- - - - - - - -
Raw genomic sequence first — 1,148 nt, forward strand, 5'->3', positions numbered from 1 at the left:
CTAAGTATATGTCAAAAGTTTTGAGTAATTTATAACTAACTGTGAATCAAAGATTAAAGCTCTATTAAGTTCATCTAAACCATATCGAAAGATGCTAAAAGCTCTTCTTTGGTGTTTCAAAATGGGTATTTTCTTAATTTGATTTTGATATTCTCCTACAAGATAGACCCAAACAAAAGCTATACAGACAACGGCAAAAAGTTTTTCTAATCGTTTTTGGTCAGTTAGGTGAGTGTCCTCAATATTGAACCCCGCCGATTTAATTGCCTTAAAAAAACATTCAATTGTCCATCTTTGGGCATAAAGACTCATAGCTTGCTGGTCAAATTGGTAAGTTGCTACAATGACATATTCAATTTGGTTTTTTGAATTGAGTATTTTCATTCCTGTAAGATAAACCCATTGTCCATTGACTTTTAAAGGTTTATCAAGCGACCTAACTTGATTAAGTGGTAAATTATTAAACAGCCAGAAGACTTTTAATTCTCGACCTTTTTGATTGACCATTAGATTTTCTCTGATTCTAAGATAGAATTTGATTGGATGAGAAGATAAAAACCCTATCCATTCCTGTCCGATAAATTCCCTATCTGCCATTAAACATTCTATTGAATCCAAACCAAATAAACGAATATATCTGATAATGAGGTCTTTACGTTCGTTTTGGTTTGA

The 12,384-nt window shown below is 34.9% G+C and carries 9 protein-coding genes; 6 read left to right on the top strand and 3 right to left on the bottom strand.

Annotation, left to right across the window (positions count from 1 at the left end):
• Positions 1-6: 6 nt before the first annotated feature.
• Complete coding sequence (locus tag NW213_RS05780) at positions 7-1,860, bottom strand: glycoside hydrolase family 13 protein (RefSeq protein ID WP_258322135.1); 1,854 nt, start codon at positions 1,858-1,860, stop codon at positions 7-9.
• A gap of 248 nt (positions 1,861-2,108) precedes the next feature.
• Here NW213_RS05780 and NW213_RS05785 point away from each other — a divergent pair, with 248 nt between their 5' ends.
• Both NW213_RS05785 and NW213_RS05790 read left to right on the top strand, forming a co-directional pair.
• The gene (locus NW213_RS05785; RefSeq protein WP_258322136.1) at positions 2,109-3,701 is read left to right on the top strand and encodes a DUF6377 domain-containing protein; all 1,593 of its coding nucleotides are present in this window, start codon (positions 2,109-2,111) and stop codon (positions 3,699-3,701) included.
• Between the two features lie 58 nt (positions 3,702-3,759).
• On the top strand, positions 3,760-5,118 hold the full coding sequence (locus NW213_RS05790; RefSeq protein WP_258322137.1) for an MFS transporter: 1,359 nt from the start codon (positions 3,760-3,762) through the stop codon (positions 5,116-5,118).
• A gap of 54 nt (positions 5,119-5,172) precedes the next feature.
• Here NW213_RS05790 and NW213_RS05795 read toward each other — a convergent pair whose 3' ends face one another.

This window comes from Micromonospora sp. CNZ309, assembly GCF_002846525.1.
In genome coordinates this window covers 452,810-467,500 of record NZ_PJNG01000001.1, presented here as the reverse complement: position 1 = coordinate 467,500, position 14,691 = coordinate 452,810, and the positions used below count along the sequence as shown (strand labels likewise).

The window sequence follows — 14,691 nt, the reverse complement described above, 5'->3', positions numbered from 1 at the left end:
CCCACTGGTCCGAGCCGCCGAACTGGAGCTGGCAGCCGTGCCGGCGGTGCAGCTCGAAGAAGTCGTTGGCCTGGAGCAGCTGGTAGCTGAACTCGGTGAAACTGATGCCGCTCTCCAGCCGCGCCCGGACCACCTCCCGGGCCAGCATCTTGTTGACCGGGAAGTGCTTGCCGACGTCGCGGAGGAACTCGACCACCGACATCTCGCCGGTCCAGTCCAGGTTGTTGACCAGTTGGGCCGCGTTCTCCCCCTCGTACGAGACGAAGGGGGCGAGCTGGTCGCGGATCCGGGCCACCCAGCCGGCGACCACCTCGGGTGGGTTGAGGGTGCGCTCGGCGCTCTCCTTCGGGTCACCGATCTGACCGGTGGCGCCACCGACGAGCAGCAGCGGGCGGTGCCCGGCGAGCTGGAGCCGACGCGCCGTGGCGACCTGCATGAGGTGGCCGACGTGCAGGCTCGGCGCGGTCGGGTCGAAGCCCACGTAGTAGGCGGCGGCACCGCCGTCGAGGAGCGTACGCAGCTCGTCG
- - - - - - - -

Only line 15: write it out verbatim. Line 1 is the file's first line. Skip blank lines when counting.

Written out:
This window comes from Micromonospora sp. CNZ309, assembly GCF_002846525.1.